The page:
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Permanent link (DOI): https://doi.org/10.7939/R3C61Q

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Characteristics Associated with Increased Pain and Low Functional Recovery Three- Five Years Following Total Knee Arthroplasty Open Access

Descriptions

Other title
Subject/Keyword
Knee
WOMAC
Arthroplasty
Outcomes
Type of item
Thesis
Degree grantor
University of Alberta
Author or creator
Mollins, Juliana E
Supervisor and department
Beaupre, Lauren (Department of Physical Therapy)
Examining committee member and department
Clark, Marcia (Department of Surgery
Jones, C Allyson (Department of Physical Therapy)
Department
Faculty of Rehabilitation Medicine
Specialization

Date accepted
2012-07-20T11:28:27Z
Graduation date
2012-11
Degree
Master of Science
Degree level
Master's
Abstract
The incidence of total knee arthroplasty (TKA) in Canada is steadily escalating; however, some recipients do not experience optimal outcomes. The objective of this study was to identify patient demographics associated with inferior pain and functional outcomes at 3-5years post-TKA. A secondary objective was to identify changes in physical activity between pre-operative and 3-5 year post-TKA reports. This was a secondary analysis of prospectively collected data of 743 TKA recipients. Univariate and multivariate analyses were performed for 3-5 year pain and functional outcomes on the Western Ontario McMaster Osteoarthritis Index (WOMAC). Baseline variables significantly associated (p < 0.05) with 3-5 year WOMAC pain and function scores in the multivariate models were: age, BMI, back pain, WOMAC domain score, and SF-36 MH score. Daily activity and weekly walking levels tended to decrease after TKA. Both pain and function models had low ability to predict outcomes, and sedentary activity increased post-TKA.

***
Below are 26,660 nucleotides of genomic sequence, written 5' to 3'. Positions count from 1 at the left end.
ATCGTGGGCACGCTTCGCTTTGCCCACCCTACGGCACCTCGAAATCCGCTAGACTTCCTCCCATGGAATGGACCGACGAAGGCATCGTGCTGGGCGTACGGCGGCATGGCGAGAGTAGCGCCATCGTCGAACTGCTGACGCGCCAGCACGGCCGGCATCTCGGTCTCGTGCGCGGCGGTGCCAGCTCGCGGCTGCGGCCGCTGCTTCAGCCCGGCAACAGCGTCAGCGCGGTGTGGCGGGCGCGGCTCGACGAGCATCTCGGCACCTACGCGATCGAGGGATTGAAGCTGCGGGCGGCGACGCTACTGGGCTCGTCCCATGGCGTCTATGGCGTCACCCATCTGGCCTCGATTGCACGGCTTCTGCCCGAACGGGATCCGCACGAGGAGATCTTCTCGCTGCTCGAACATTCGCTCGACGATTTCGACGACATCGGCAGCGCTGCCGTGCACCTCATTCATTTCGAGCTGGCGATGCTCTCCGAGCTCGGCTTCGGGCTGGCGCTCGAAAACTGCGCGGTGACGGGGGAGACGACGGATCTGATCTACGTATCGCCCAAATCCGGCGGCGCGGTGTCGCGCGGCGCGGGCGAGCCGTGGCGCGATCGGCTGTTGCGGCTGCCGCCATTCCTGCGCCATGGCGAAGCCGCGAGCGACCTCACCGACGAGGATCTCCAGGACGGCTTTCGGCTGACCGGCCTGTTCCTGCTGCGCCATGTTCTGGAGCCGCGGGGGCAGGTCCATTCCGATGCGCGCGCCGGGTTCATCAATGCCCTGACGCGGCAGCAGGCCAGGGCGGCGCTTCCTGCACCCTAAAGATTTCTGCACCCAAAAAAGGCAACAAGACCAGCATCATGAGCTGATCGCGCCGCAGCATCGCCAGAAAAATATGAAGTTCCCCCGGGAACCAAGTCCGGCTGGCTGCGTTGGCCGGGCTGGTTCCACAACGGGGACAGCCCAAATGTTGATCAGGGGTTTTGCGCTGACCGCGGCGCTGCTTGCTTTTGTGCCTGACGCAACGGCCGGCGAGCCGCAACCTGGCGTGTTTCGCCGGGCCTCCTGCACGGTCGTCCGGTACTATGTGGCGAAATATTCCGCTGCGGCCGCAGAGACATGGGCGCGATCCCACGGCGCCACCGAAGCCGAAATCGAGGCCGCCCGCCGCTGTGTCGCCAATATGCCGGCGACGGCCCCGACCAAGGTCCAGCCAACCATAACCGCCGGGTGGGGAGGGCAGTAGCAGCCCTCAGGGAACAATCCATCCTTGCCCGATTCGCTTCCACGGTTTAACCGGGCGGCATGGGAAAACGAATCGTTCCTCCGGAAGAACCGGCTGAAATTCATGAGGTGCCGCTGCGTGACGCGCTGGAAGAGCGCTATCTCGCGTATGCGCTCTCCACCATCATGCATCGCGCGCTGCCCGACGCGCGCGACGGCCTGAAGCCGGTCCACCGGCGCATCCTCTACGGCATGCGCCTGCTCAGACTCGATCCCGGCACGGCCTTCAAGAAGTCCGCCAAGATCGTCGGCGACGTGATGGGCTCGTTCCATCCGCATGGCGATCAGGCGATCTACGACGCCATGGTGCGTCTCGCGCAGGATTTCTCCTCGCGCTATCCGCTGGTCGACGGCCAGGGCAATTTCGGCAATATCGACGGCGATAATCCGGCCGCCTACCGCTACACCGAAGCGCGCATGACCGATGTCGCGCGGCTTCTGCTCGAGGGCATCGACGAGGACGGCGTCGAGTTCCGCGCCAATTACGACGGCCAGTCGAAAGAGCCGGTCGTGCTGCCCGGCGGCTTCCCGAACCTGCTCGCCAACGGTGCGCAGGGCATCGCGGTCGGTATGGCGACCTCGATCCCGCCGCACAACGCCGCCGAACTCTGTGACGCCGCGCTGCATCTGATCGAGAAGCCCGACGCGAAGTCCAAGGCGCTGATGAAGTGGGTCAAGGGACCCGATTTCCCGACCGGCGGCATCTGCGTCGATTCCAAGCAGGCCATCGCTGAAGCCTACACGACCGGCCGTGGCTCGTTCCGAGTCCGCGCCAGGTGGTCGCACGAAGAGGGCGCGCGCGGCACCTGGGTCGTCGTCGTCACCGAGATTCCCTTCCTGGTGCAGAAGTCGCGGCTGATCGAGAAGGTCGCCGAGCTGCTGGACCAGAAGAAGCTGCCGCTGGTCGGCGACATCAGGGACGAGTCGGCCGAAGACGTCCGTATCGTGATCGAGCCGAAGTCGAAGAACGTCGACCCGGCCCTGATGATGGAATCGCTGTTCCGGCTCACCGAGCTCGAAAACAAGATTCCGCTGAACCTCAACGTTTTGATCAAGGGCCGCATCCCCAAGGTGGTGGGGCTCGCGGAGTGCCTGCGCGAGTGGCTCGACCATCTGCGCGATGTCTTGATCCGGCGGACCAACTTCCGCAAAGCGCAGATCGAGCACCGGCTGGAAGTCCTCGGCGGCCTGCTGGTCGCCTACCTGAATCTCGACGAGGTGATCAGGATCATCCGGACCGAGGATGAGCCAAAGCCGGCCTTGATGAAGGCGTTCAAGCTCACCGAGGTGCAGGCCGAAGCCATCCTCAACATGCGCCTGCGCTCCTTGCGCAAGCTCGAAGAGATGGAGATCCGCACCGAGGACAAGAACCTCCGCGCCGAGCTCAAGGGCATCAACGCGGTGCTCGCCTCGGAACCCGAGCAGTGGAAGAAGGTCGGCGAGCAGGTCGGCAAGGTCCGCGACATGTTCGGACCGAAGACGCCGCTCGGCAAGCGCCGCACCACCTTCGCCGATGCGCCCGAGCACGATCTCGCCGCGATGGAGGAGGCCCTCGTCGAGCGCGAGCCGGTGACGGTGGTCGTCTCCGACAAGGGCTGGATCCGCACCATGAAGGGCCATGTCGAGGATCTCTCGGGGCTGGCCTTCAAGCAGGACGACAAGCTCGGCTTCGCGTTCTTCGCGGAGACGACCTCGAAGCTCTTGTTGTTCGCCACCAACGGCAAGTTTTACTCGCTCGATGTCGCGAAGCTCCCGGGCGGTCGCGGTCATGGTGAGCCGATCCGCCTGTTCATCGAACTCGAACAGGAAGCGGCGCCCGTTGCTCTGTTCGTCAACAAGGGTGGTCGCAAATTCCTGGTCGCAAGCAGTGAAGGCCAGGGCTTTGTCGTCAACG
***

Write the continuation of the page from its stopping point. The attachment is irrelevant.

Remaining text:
Language
English
DOI
doi:10.7939/R3C61Q
Rights
Permission is hereby granted to the University of Alberta Libraries to reproduce single copies of this thesis and to lend or sell such copies for private, scholarly or scientific research purposes only. Where the thesis is converted to, or otherwise made available in digital form, the University of Alberta will advise potential users of the thesis of these terms. The author reserves all other publication and other rights in association with the copyright in the thesis and, except as herein before provided, neither the thesis nor any substantial portion thereof may be printed or otherwise reproduced in any material form whatsoever without the author's prior written permission.
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